Japan Chronicles Part 6 (2017) | Exploring Hiroshima, Himeji and Kobe from Osaka

Wednesday, January 30, 2019

Exploring Hiroshima, Himeji, and Kobe in just one day might seem like a stretch, but it is actually doable and well worth getting up early. If you have a JR Pass, you can take an early shinkansen (bullet train) ride out of Osaka and the last local train from Kobe. Twelve hours might seem like a short amount of time for these three amazing Japanese cities, but trust me; this is enough to see some of the most famous attractions and of course, end the day with a sumptuous Kobe beef dinner. Although if you want to stay overnight in Hiroshima, and include Miyajima Island in your itinerary, I would not blame you. 
lots of Japanese kids on an educational tour in Hiroshima
Half-day Tour of Hiroshima
My friends and I woke up early to catch the earliest shinkansen going to Hiroshima from Osaka. From Shin-Osaka Station, we took the Shinkansen Hikari, which was a bullet train covered by our JR passes. It took about 2 hours until we reach our first destination for the day. If you are curious how much we would have paid if we did not have a JR pass, then it would be about 10,300 yen. 
seriously, there were so many Japanese students in Hiroshima.
Upon arrival, we went to the Tourist Information Center to get some printed maps and guides. One of the helpful staffs advised us that we can get around Hiroshima using the Hiroshima Sightseeing Loop Bus for FREE since we have JR passes. It was really amazing how much money we saved because of the JR pass! If you don’t have a JR pass, the price of the 1-day Hiroshima Sightseeing Loop Bus ticket is 400 yen.
the path leading to the center of the park from the A-Bomb Dome
Getting around Hiroshima
For only 400 yen, you will get unlimited rides in one day using the Hiroshima Sightseeing Loop Bus. Please note, the per ride fare is 200 yen, so getting this bus pass is the most economical means to get around Hiroshima. The loop bus goes to the major tourist spots in the city including the Peace Memorial Park, Hiroshima Prefectural Art Museum, Hiroshima Museum of Art, Atomic Bomb Dome, and Hiroshima City Museum of Contemporary Art
my friends at the bridge going to Hiroshima Peace Memorial Museum
Atomic Bomb Dome (aka A-Bomb Dome or Genbaku Dome)
Our first destination was the Atomic Bomb Dome, the only building left standing at the hypocenter of the atomic bomb’s blast. This iconic building was pretty unmissable because it was kept in its state as a grim reminder of that tragic moment that forever changed the world.

*If you ever find yourself here, please don't take disrespectful photos to honor the memories of the hundreds of thousands who lost their lives during the atomib bombing. One of the most devastating events in history happened here so avoid goofy or wacky selfies.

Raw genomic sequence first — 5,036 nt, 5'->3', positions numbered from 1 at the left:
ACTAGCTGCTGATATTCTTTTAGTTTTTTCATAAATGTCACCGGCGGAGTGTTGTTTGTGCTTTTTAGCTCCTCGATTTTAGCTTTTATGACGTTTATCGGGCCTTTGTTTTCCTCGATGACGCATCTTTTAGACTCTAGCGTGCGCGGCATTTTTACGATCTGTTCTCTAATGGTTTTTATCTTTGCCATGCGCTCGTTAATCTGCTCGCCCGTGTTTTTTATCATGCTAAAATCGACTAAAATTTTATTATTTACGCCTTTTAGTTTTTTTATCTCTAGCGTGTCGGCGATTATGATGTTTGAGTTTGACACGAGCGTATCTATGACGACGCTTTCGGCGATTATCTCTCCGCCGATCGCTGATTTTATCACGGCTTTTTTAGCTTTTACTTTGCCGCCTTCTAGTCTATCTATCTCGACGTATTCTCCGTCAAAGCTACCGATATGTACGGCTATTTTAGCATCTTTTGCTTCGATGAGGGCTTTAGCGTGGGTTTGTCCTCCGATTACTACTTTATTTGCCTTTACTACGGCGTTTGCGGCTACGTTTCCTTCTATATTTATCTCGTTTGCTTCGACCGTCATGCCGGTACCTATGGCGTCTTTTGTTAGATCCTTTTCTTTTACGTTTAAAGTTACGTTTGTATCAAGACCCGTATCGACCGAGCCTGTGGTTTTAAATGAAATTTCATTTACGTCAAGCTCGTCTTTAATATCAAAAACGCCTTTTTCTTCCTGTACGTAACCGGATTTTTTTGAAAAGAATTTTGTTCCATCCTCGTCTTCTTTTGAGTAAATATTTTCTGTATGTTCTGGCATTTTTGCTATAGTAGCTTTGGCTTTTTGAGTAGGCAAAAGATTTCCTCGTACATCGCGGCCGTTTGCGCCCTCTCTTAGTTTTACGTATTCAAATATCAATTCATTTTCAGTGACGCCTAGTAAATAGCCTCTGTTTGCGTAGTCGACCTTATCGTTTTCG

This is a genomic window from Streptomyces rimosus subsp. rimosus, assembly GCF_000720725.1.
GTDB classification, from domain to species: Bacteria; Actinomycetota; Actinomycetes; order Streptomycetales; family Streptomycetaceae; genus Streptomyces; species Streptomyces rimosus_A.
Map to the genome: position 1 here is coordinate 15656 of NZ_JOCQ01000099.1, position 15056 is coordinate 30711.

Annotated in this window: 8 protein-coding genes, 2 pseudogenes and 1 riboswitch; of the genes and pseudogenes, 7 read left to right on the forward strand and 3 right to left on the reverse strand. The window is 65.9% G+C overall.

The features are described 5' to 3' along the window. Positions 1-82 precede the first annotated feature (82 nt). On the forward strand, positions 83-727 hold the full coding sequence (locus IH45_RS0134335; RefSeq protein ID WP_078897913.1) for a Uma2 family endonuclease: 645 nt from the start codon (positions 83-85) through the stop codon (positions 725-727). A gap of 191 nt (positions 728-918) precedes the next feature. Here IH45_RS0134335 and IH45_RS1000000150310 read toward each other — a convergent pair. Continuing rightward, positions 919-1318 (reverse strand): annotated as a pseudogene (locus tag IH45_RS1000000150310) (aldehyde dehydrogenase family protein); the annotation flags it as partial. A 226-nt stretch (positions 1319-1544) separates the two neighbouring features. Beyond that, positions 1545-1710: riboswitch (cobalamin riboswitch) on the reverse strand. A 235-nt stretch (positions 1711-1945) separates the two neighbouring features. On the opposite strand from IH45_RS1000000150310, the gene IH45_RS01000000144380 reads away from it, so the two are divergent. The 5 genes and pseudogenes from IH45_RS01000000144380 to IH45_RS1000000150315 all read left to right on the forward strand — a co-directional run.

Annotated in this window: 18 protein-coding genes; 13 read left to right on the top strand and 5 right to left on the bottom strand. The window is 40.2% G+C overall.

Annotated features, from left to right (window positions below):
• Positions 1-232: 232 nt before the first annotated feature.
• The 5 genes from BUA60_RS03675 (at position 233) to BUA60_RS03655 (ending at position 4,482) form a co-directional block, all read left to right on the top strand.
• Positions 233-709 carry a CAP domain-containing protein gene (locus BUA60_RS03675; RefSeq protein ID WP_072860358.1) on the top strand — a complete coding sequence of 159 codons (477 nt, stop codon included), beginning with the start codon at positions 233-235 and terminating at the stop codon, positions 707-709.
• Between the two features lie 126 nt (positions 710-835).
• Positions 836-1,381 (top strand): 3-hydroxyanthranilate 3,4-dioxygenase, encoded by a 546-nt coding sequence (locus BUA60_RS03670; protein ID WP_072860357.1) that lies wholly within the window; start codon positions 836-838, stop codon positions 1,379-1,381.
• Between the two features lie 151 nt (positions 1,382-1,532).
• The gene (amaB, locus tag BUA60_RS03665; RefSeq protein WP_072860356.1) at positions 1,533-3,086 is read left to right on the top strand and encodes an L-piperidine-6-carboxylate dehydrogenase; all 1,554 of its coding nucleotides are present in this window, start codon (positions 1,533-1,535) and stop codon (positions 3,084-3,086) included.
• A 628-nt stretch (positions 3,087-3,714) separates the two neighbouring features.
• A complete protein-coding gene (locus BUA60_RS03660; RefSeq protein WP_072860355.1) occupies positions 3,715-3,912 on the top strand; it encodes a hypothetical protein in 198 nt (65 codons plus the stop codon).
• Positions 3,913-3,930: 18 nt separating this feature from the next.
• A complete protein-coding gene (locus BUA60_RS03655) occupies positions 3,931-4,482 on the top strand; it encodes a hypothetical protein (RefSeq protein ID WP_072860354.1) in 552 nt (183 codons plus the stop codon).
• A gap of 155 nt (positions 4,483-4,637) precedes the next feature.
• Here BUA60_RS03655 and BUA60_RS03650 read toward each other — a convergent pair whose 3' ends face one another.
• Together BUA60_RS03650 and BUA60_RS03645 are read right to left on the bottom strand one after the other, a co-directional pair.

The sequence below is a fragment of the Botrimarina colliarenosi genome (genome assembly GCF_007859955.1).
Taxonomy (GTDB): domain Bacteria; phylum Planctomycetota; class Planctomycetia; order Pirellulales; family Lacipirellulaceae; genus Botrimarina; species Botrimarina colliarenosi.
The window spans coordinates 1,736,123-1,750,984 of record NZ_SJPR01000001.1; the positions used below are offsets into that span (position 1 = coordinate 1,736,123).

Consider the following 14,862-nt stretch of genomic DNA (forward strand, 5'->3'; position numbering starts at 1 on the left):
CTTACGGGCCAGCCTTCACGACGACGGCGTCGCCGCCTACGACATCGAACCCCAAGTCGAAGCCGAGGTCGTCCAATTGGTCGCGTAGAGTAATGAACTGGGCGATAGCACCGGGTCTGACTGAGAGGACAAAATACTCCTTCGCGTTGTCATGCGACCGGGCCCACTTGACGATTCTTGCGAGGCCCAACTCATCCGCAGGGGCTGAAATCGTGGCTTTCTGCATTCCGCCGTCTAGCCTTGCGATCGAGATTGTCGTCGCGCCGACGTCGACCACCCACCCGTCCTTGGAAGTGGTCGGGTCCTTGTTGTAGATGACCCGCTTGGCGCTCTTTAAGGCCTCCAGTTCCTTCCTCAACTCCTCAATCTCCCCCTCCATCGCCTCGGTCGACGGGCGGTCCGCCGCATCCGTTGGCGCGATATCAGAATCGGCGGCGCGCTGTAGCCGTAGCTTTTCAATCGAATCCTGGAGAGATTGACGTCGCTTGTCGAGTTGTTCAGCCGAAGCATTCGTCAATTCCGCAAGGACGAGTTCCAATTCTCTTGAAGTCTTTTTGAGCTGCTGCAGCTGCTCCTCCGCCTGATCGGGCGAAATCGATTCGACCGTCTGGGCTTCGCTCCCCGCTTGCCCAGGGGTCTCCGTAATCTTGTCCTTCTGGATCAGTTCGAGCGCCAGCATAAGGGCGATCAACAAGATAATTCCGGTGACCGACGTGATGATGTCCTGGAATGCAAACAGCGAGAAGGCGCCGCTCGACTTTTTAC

Atomic Bomb Dome
The Memorial Cenotaph and the Peace Flame
Just a short walk from the A-bomb Dome, we found the Memorial Cenotaph and the Peace Flame. The cenotaph covered by an arch-shaped monument holds the names of all the people who died from the bombing as well as the later radiation effects. At the center of it was the Peace Flame, which was first lit in 1964 and will not be extinguished until all the nuclear bombs in the world are gone.
The Memorial Cenotaph and the Peace Flame
Hiroshima Peace Memorial Museum 
The highlight of our Hiroshima tour was the Hiroshima Peace Memorial Museum. This museum conveys to the world the gruesome and inhumane nature of nuclear weapons through exhibitions featuring A-bombed artifacts, belongings left by the victims, testimonials of A-bomb survivors, among others. Not for the faint-hearted, the museum displayed many disturbing artifacts - shreds of school uniform, a watch stopped at exactly 8:15 when the atomic bomb dropped, Shin’s Tricycle, etc.  
one of the many interactive displays inside the museum
In remembrance of the victims and survivors, the museum was built to raise awareness to push for the abolition of all nuclear weapons in the world. Hiroshima Peace Memorial Museum may be one of the most depressing places in Japan, but it has become a symbol of peace and hope. It proves that Hiroshima has emerged from the ashes of war and vowed to advocate world peace. 
a section of the museum showing black and white photographs of the victims, survivors, and the pulverized city
Japanese students gathered in the interactive touch screen of Hiroshima Peace Memorial Museum
preserved burnt clothing of one of the atomic bomb victims
Shin's Tricycle - Google about the story of this tricycle before you visit Hiroshima Peace Memorial Museum